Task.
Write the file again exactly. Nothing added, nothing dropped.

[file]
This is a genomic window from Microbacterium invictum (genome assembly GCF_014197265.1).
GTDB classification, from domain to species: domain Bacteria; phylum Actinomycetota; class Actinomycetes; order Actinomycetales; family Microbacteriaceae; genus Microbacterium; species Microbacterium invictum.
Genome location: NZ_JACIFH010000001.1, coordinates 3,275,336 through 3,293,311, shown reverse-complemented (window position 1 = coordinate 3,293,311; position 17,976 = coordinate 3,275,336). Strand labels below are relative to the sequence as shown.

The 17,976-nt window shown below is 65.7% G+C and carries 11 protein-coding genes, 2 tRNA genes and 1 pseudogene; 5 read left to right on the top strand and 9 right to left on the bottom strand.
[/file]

This is a genomic window from Microbacterium invictum (genome assembly GCF_014197265.1).
GTDB classification, from domain to species: domain Bacteria; phylum Actinomycetota; class Actinomycetes; order Actinomycetales; family Microbacteriaceae; genus Microbacterium; species Microbacterium invictum.
Genome location: NZ_JACIFH010000001.1, coordinates 3,275,336 through 3,293,311, shown reverse-complemented (window position 1 = coordinate 3,293,311; position 17,976 = coordinate 3,275,336). Strand labels below are relative to the sequence as shown.

The 17,976-nt window shown below is 65.7% G+C and carries 11 protein-coding genes, 2 tRNA genes and 1 pseudogene; 5 read left to right on the top strand and 9 right to left on the bottom strand.